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Pembrolizumab for Relapsed/Refractory Metastatic NSCLC
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Pembrolizumab for Relapsed/Refractory Metastatic NSCLC

Oncologists discuss the role of pembrolizumab in treating relapsed/refractory nondriver metastatic NSCLC.

Benjamin Levy, MD: The options for patients with relapsed non–small cell lung cancer who have progressed has evolved over the past couple of years. We need to keep in mind that single-agent immunotherapy started in the second line. That was the standard regimen to use when patients were progressing on a platinum doublet. But with all the new front-line data, second-line options have also changed. So patients who are on front-line pembrolizumab, those patients who do progress, or their cancer progresses, I generally will offer them a platinum doublet with carboplatin and pemetrexed. For the adenos [adenocarcinoma] and for the squamous patients, I would offer a carboplatin plus a taxane.

For patients who are on a triplet regimen with carboplatin, pemetrexed, and pembrolizumab, this is where I think we still need a lot of work. The current options include single-agent docetaxel. Docetaxel plus ramucirumab. Gemcitabine is certainly an option. But I would say most of my patients, post-triplet therapy with carboplatin, pemetrexed, and pembrolizumab are offered a taxane-based regimen. And I think that’s where we have the most data. Certainly we need to further the options with good science and good trials. We have 3 or 4 options in the second-line post-triplet therapy, and certainly I look forward to seeing more options on the table in the next 12 to 24 months, hopefully.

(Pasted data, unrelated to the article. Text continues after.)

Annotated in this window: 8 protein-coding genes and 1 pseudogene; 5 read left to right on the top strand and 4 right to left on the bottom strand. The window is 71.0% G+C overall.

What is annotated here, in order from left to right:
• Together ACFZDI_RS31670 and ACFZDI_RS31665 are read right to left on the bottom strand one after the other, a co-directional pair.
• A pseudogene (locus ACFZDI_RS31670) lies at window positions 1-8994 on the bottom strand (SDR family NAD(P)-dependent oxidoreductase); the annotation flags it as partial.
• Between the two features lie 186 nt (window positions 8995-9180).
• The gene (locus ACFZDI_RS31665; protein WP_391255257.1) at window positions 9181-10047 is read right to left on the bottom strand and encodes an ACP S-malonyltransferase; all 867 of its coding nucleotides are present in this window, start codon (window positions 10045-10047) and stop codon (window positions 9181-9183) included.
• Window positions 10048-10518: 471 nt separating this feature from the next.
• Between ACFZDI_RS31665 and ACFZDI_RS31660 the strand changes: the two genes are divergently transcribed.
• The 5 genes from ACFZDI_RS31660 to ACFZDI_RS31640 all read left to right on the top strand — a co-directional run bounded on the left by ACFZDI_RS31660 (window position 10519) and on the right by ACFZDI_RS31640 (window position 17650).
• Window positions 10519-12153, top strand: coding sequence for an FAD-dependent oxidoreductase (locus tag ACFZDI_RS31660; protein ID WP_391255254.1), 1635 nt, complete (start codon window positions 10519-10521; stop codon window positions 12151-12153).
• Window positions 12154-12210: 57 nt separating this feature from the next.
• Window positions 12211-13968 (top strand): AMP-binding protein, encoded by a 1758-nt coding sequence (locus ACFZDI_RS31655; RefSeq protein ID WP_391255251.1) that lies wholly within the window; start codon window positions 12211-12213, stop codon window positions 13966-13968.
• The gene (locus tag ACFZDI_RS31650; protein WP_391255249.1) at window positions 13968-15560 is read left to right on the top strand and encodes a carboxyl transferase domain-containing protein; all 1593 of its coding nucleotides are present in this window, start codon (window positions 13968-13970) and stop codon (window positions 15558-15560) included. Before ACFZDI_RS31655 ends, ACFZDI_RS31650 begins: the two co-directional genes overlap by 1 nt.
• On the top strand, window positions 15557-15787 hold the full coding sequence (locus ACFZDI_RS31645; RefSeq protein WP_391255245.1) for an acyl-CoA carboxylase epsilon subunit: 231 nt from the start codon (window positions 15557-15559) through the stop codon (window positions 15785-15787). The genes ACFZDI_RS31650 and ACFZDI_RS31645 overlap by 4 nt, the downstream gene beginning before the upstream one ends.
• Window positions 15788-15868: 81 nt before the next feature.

Anne Tsao, MD: In the salvage setting for non–small cell lung cancer, if you were to look at the NCCN [National Comprehensive Cancer Network] Guidelines, it lists several agents, some of which are older. But certainly there is docetaxel with or without ramucirumab. You could certainly consider using afatinib. Also, in addition, there are the immunotherapies such as pembrolizumab in PD-L1 [programmed death-ligand 1]–positive patients. Also nivolumab, with or without ipilimumab, I would add. And then certainly atezolizumab. Now, if you are treating a patient in a front-line setting already with immunotherapy or an immunotherapy combination, then most likely in a salvage setting the immunotherapies are probably not your best choice to go to.

We don’t have any data about sequencing these immunotherapies yet, but the thought is eventually we will have information from our clinical trials and with the new novel immunotherapy combination regimens. But for right now, as of today, if you are giving immunotherapy up front and if it’s with chemotherapy, then certainly you would probably want to reach for 1 of the nonimmunotherapy agents in the second-line setting.

Roy Herbst, MD, PhD: So for relapsed and refractory lung cancer, the options would be docetaxel, probably docetaxel with ramucirumab based on the positive results of the REVEL trial, because ramucirumab is a VEGFR2 antibody. But for patients who have already had chemotherapy or immunotherapy, then what do you use? There isn’t a lot right now. There are clinical trials now looking at immunotherapy, so you would take immunotherapy. Some would add chemotherapy in. There aren’t any proved data for that, but that’s what’s being done. Some might take immunotherapy and think about trials with a combination with an angiogenesis inhibitor or perhaps with an agent that affects the immune microenvironment. I guess that’s going to be what keeps us busy as oncologists and scientists for the next decade, all those patients who fail immunotherapy and chemotherapy and still need something else. And I would say the way to really do that best would be to do a biopsy of the tumor and understand what’s working and what’s not. Is there PD-L1? Are there immune cells? And based on that dichotomy, try to design a new regimen based on that.
 
 
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